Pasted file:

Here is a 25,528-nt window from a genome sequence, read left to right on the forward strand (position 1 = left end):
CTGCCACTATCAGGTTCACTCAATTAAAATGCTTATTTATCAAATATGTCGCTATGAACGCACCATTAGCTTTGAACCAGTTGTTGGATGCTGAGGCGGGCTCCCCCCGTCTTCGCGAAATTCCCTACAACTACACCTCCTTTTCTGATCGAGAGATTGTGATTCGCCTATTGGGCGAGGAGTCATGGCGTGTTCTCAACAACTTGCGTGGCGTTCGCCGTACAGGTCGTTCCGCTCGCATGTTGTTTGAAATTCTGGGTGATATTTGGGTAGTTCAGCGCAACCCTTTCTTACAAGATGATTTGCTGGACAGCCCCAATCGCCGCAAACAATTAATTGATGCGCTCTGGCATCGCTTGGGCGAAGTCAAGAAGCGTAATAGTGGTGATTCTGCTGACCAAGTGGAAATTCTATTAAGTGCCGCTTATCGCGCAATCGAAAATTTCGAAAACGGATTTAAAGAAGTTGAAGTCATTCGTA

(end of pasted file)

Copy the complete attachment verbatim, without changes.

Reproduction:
Here is a 25,528-nt window from a genome sequence, read left to right on the forward strand (position 1 = left end):
CTGCCACTATCAGGTTCACTCAATTAAAATGCTTATTTATCAAATATGTCGCTATGAACGCACCATTAGCTTTGAACCAGTTGTTGGATGCTGAGGCGGGCTCCCCCCGTCTTCGCGAAATTCCCTACAACTACACCTCCTTTTCTGATCGAGAGATTGTGATTCGCCTATTGGGCGAGGAGTCATGGCGTGTTCTCAACAACTTGCGTGGCGTTCGCCGTACAGGTCGTTCCGCTCGCATGTTGTTTGAAATTCTGGGTGATATTTGGGTAGTTCAGCGCAACCCTTTCTTACAAGATGATTTGCTGGACAGCCCCAATCGCCGCAAACAATTAATTGATGCGCTCTGGCATCGCTTGGGCGAAGTCAAGAAGCGTAATAGTGGTGATTCTGCTGACCAAGTGGAAATTCTATTAAGTGCCGCTTATCGCGCAATCGAAAATTTCGAAAACGGATTTAAAGAAGTTGAAGTCATTCGTA